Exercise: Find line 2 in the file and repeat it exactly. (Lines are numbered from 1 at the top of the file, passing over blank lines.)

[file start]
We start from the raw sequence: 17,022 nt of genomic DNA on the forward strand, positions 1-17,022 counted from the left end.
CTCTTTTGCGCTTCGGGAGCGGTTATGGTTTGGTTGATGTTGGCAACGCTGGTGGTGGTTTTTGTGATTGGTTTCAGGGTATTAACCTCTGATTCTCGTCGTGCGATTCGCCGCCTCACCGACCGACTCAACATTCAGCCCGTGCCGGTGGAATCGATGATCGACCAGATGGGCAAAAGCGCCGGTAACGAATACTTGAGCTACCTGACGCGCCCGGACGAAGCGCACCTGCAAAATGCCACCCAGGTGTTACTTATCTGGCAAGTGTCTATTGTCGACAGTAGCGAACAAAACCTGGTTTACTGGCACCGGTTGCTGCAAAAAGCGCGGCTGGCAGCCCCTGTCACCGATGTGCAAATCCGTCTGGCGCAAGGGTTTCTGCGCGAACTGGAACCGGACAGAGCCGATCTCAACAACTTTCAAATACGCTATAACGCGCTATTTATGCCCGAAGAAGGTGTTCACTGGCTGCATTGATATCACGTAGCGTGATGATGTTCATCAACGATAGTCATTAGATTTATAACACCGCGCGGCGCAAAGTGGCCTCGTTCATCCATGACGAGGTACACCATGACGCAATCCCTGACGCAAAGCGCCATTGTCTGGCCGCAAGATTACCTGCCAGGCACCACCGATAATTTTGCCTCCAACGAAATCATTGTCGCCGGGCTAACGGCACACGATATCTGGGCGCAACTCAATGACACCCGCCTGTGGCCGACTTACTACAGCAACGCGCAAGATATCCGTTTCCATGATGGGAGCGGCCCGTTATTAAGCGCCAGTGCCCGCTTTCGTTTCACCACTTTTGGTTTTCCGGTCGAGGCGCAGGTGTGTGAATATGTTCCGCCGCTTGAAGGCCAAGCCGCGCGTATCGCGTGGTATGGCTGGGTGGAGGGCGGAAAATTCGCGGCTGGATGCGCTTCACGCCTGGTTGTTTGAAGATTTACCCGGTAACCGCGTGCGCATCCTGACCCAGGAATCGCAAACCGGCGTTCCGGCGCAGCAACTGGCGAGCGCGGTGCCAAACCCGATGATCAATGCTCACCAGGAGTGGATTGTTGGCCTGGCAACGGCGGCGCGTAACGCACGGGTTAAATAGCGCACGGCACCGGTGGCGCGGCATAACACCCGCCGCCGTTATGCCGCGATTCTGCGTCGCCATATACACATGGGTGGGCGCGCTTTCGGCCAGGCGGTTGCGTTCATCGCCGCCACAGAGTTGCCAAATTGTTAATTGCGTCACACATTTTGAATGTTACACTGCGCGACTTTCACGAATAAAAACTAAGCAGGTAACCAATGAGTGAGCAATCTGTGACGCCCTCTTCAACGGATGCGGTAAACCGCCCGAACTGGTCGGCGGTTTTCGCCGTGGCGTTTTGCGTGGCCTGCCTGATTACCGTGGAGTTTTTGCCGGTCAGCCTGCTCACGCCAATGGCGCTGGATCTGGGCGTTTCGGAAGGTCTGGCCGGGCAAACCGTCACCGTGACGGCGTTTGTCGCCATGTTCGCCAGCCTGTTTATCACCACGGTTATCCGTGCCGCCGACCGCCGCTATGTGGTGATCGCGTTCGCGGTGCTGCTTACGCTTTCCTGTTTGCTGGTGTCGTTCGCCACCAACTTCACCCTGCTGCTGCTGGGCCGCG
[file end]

CTCTTTTGCGCTTCGGGAGCGGTTATGGTTTGGTTGATGTTGGCAACGCTGGTGGTGGTTTTTGTGATTGGTTTCAGGGTATTAACCTCTGATTCTCGTCGTGCGATTCGCCGCCTCACCGACCGACTCAACATTCAGCCCGTGCCGGTGGAATCGATGATCGACCAGATGGGCAAAAGCGCCGGTAACGAATACTTGAGCTACCTGACGCGCCCGGACGAAGCGCACCTGCAAAATGCCACCCAGGTGTTACTTATCTGGCAAGTGTCTATTGTCGACAGTAGCGAACAAAACCTGGTTTACTGGCACCGGTTGCTGCAAAAAGCGCGGCTGGCAGCCCCTGTCACCGATGTGCAAATCCGTCTGGCGCAAGGGTTTCTGCGCGAACTGGAACCGGACAGAGCCGATCTCAACAACTTTCAAATACGCTATAACGCGCTATTTATGCCCGAAGAAGGTGTTCACTGGCTGCATTGATATCACGTAGCGTGATGATGTTCATCAACGATAGTCATTAGATTTATAACACCGCGCGGCGCAAAGTGGCCTCGTTCATCCATGACGAGGTACACCATGACGCAATCCCTGACGCAAAGCGCCATTGTCTGGCCGCAAGATTACCTGCCAGGCACCACCGATAATTTTGCCTCCAACGAAATCATTGTCGCCGGGCTAACGGCACACGATATCTGGGCGCAACTCAATGACACCCGCCTGTGGCCGACTTACTACAGCAACGCGCAAGATATCCGTTTCCATGATGGGAGCGGCCCGTTATTAAGCGCCAGTGCCCGCTTTCGTTTCACCACTTTTGGTTTTCCGGTCGAGGCGCAGGTGTGTGAATATGTTCCGCCGCTTGAAGGCCAAGCCGCGCGTATCGCGTGGTATGGCTGGGTGGAGGGCGGAAAATTCGCGGCTGGATGCGCTTCACGCCTGGTTGTTTGAAGATTTACCCGGTAACCGCGTGCGCATCCTGACCCAGGAATCGCAAACCGGCGTTCCGGCGCAGCAACTGGCGAGCGCGGTGCCAAACCCGATGATCAATGCTCACCAGGAGTGGATTGTTGGCCTGGCAACGGCGGCGCGTAACGCACGGGTTAAATAGCGCACGGCACCGGTGGCGCGGCATAACACCCGCCGCCGTTATGCCGCGATTCTGCGTCGCCATATACACATGGGTGGGCGCGCTTTCGGCCAGGCGGTTGCGTTCATCGCCGCCACAGAGTTGCCAAATTGTTAATTGCGTCACACATTTTGAATGTTACACTGCGCGACTTTCACGAATAAAAACTAAGCAGGTAACCAATGAGTGAGCAATCTGTGACGCCCTCTTCAACGGATGCGGTAAACCGCCCGAACTGGTCGGCGGTTTTCGCCGTGGCGTTTTGCGTGGCCTGCCTGATTACCGTGGAGTTTTTGCCGGTCAGCCTGCTCACGCCAATGGCGCTGGATCTGGGCGTTTCGGAAGGTCTGGCCGGGCAAACCGTCACCGTGACGGCGTTTGTCGCCATGTTCGCCAGCCTGTTTATCACCACGGTTATCCGTGCCGCCGACCGCCGCTATGTGGTGATCGCGTTCGCGGTGCTGCTTACGCTTTCCTGTTTGCTGGTGTCGTTCGCCACCAACTTCACCCTGCTGCTGCTGGGCCGCG